§ Mr. Roy Beggs (East Antrim)
On a point of order, Mr. Speaker. In reply to a question from me, the Minister of State, Northern Ireland Office, the hon. Member for Liverpool, Wavertree (Jane Kennedy), said thatextensive consultation … showed almost universal support for the abolition of the 11-plus Transfer Tests"—in Northern Ireland—and a predominant view that academic selection should be ended".—[Official Report, 28 October 2002; Vol. 391, c. 513W.]I regret to say that, by providing that answer, the hon. Lady misled the House. I have already advised her office of my intention to raise the matter today.
If you, Mr. Speaker, were to read the Department of Education report on the responses to the consultation, you would find that only 57 per cent. of 200,551 household responses received by the Department supported the abolition of the transfer test, with 32 per cent. disagreeing and 12 per cent. undecided. Fifty-seven per cent. can hardly be regarded as, to use the Minister's words, "almost universal support".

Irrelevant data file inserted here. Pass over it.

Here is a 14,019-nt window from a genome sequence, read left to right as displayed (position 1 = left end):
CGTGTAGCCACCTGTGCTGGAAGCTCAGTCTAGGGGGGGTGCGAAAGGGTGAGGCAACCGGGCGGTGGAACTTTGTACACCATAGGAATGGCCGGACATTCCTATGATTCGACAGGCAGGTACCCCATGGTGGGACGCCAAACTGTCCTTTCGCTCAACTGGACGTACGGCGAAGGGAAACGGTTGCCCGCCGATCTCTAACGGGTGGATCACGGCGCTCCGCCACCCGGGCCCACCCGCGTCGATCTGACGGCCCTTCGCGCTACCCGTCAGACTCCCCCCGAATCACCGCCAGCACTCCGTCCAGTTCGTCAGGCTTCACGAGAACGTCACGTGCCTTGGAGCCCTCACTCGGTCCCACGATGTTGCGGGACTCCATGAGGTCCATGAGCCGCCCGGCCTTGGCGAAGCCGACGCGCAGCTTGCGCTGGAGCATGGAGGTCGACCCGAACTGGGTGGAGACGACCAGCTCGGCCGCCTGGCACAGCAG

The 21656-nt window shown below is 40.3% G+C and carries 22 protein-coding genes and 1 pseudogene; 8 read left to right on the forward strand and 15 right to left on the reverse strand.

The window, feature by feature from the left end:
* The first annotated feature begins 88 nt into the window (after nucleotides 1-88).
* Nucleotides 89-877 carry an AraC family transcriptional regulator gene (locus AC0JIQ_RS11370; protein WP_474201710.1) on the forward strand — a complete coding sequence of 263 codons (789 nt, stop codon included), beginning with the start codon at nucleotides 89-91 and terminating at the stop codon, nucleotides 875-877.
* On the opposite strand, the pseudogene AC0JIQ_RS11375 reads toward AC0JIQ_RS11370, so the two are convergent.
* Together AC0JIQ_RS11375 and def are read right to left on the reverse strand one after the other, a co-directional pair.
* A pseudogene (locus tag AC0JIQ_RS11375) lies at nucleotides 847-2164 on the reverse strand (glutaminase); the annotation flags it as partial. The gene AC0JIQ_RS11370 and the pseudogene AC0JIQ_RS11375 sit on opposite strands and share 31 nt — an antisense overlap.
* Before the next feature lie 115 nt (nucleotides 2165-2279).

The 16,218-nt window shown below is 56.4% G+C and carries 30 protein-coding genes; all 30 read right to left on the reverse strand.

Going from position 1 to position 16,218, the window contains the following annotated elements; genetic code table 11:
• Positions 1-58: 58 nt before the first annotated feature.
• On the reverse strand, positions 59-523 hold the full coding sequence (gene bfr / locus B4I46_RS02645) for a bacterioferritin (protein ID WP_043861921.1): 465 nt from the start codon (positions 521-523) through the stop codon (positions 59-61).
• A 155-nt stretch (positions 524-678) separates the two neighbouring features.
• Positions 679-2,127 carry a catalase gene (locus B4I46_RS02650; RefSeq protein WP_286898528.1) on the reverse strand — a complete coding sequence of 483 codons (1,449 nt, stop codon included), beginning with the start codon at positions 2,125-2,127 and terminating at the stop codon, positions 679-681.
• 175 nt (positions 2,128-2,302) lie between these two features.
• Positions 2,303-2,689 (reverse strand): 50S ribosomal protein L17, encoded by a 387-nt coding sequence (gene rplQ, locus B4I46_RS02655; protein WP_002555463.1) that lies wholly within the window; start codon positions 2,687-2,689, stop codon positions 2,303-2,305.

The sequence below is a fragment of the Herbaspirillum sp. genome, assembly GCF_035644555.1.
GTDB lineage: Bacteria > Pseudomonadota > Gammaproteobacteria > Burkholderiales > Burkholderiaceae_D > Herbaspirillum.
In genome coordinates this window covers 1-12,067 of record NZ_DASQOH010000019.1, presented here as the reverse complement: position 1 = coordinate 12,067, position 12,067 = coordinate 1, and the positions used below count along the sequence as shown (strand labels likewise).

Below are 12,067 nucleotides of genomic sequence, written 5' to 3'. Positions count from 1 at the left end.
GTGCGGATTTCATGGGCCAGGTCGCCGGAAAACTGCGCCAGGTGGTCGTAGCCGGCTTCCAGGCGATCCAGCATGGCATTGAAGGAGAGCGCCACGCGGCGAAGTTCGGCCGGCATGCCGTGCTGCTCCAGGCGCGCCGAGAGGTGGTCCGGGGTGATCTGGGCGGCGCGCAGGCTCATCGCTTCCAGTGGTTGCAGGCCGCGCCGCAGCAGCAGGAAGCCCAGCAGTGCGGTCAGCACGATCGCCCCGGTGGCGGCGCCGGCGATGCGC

On the question of whether academic selection should he ended, according to the Department of Education report—
§ Mr. Speaker
Order. I get the feeling that the hon. Gentleman is making a speech. The Minister will have heard his points, but they are not a matter for the Chair.
§ Mr. Speaker
I have no such powers, but the Minister will be able to take note of what the hon. Gentleman has said.
§ Dr. Julian Lewis (New Forest, East)
On a point of order, Mr. Speaker. Have you noticed that, because of the rescheduling of the provisional business that was due for this afternoon—the debate on home defence—tomorrow there will be a debate on home defence in the House and a debate on the foreign policy aspects of terrorism in Westminster Hall? There is, as you know, great concern among hon. Members on both sides of the House about those two closely interrelated topics. Is there anything that you can do to advise those who prepare the business of the House that in future such a clash should be avoided?